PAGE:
A Companion to Joachim of Fiore. Matthias Riedl, ed. Leiden: Brill, 2017. ix + 360 pp.
Readers of Voegelin’s The New Science of Politics will recognize Joachim of Fiore (ca.1135-1202) as representative of the tendency to re-divinize society through the invention of a Trinitarian symbolic interpretation of history. He had predicted the emergence of a Dux e Babylon to lead the world into the third realm of the Holy Spirit, and foresaw a prophet for this new age embodying the ideals Voegelin describes as gnostic. A correspondent brotherhood of the enlightened would arise to lead humanity into a new social order free of state and church machinery. Voegelin identified the rise of Nazism as dependent upon the adoption of a Joachimist history by Hegel, Fichte, and Schelling. So Joachim plays an important role for understanding the western world’s departure from the Augustinian model of stability that had defined it into the 13th century, so far as Voegelin was concerned.
Matthias Riedl has edited a volume for Brill’s well-regarded Companion series on Joachim that will certainly interest Voegelin’s readers. This is partially because non-specialists have largely only had Marjorie Reeve’s 1969 The Influence of Prophecy in the Later Middle Ages to which to turn for an objective introduction to the Calabrian Abbot. Riedl’s handbook contains the series’s hallmark summarizing chapters covering the important aspects of the scholarship on Joachim, including his biography (Alfred Gatto), a study of his Trinitarian theology (Peter Gemeinhardt), his theory of history (Brett Edward Whalen), his career as an abbot (Valeria De Fraja), two essays on Joachimism in the century after his death (Sven Grosse and Frances Andrews), and the two chapters on Joachim’s more recent role in Western thought.
Readers of this journal may be most interested in Riedl’s comprehensive chapter on the 20th-century interpretation of Joachim as the prophet of autocracy. His “Longing for the Third Age: Revolutionary Joachism, Communism, and National Socialism” introduces the reader to Voegelin’s description of the Joachimite legacy in Nazism. The value of this essay lies in its attempts to redefine Joachim’s modern legacy by demanding a serious look at later Franciscan re-interpretations of Joachim, at modern anachronisms introduced with class as the measure of Joachim’s theology, and by inviting a serious historical assessment of Joachim’s role in the development of political thought in the later medieval period. This latter topic is Riedl’s main interest, and beginning with John of Rupecissa (d.1366) and the Hussites (through 1450), he sorts through thinkers who relied on Franciscan readings of Joachim, and those who read him for themselves. These include the Wirsberger brothers, Johannes Donsten, and Thomas Müntzer, each of whom employed Joachim in their own revolutionary vision. In the 20th century, Engels identified Joachim as the theologian behind Müntzer, which legitimized the study of Joachim in communist Europe. Riedl finally weighs in on the ongoing argument about the role Joachim’s thought played in the development of Nazism. For him, Dietrich Eckhart, a poet close to Hitler, plays an important role in articulating the symbols Voegelin would describe in Nazi ideology.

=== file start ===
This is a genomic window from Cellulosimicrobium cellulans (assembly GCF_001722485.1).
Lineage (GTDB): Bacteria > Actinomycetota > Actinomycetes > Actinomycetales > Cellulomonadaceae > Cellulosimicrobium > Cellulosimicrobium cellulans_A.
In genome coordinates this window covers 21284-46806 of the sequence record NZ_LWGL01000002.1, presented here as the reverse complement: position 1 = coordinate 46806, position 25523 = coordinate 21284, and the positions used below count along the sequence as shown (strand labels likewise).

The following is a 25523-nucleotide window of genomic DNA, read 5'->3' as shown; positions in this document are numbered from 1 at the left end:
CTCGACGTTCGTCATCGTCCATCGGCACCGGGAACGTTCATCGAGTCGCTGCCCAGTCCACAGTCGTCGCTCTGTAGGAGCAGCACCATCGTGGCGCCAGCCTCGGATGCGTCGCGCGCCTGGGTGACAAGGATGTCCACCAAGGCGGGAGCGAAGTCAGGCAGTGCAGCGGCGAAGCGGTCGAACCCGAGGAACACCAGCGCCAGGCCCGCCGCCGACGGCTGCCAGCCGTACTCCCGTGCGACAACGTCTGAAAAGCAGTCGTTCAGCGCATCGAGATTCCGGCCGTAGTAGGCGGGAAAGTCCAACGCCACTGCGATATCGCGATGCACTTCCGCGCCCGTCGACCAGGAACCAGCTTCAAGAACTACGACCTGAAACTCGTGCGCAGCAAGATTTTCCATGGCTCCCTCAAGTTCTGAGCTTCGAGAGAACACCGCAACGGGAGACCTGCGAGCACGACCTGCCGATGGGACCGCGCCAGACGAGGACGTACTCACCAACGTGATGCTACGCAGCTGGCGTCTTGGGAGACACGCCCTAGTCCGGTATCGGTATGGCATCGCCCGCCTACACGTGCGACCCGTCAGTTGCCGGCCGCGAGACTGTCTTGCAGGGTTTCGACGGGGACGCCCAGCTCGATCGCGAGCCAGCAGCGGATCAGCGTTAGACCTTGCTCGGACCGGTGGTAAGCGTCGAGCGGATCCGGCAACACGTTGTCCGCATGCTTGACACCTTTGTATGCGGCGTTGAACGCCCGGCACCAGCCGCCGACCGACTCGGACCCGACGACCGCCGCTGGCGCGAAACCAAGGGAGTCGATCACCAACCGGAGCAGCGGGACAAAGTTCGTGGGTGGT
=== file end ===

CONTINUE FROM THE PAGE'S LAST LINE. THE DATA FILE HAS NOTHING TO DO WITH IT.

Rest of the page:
Riedl’s chapter is followed by Massimo Iritano’s study of Joachim’s place in modern and postmodern theology and philosophy, particularly in the writings of Sergio Quinzio, Massimo Naro, and Ernesto Buonaiuti, as well as Ernst Bloch. Readers unfamiliar with continental theology will be interested to discover the respect with which Joachim continues to be regarded as the prophet of secularism.
My interest in Joachim lies in his importance for the development of Hussitism, and Riedl’s chapter contains references to the work of Kaminsky and Lerner, as well as Norman Cohn. Contemporary Czech scholars have recently added importantly to this literature in studies of the important role apocalypticism and the concept of a new age played in Bohemia both before and during the Hussite movement. The reader is encouraged to seek out Pavlina Cermanová’s Apokalyptické myšlení a vize předhusitského a husitského věku, (Apocalyptic Thought and Vision in Pre-Hussite and Hussite Times, 2013, not yet translated) and Lucie Mazalová’s forthcoming study of Hus’s Eschatology (a translation of which will be published in English.)
Readers eager for their own encounter with Joachim still need to read Latin to engage with him. There is nothing available aside from a few selections Bernard McGinn provides in his Visions of the End (1998) and Apocalyptic Spirituality (1979); Riedl’s Companion provides a complete bibliography of his works, and of the secondary works on Joachim.